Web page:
She’s an advocate for the arts and her passion project is all about giving back to the community, from veterans to kids struggling in school.
Tara Thomas is the director of the Bemis School of Art but her journey from high school drop out to art school director definitely gave her an appreciation of the power of art.
“I’ve seen the arts make a difference,” said Thomas.
After she dropped out of high school, she got her GED, graduated from UCCS, and earned a master’s degree from Colorado College.
Given her past, Thomas has a soft spot for the underdogs.
“We run several programs for kids who either don’t do well in school are there kicked out and this is their last chance to stay in high school,” said Thomas.
She loves to watch people find hope and peace, or even themselves, in a canvas.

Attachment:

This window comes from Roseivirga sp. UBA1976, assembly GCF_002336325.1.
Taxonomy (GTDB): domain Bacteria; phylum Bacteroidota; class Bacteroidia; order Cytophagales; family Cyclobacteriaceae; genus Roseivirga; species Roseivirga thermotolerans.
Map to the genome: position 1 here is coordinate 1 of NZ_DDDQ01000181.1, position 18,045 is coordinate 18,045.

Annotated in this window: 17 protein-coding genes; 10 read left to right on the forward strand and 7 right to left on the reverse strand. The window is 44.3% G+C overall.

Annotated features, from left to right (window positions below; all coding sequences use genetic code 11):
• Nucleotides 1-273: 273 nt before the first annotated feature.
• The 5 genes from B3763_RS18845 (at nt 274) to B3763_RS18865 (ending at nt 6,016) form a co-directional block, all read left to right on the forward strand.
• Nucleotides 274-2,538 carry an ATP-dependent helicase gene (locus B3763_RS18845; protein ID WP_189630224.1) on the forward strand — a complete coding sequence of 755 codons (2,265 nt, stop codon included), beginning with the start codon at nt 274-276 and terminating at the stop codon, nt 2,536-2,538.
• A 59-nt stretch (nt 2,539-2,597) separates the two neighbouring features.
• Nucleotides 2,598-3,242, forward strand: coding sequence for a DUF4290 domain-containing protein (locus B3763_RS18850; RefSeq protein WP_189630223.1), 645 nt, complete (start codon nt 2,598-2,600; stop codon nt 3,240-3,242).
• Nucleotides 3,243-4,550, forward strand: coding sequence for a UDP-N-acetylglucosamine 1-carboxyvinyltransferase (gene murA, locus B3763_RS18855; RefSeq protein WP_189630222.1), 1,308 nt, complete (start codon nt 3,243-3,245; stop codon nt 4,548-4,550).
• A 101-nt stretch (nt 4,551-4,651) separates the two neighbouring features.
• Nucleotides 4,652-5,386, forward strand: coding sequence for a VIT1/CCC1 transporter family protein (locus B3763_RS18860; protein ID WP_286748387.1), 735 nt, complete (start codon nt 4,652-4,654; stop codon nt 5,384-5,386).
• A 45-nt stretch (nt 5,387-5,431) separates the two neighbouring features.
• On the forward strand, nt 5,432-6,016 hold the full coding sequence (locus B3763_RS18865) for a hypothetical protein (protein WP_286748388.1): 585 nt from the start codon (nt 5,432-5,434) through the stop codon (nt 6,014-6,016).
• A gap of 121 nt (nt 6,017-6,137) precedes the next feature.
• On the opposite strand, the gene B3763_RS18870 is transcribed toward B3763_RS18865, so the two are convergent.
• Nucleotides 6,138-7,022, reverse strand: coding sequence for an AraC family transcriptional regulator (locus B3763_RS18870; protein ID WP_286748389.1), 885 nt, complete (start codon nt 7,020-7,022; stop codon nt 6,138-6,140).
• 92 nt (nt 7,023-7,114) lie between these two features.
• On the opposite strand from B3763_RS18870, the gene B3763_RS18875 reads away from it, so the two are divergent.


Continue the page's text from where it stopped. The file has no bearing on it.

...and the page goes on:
“These paintings, the colors you choose, what you put down on your paper, it doesn’t lie,” explained Thomas.
The work that Thomas and the school does isn’t just for kids, they also work with veterans.
“I was numb I had no emotion I had no feeling,” recalled Isaac Torres.
Torres served in Iraq where he said he came back as a broken man. He had traumatic brain injuries, PTSD, and busted kneecaps. He was taking 13-14 prescription drugs per day and described feeling “zombied out.”
“He paced, he couldn’t look anyone in the eye, and he was stuttering,” said Thomas.
Torres took part in the Military Artistic Healing Program hosted by Bemis School of Art.
“They reached out and they reached out to community of people veterans wanted mourners that come back from deployment they recognized that and they did something about it,” recalled Thomas. “I was able to live again.”
For Thomas, it’s a way for her to give back and to help people who are lost, with the goal of helping them find themselves in a canvas or clay.
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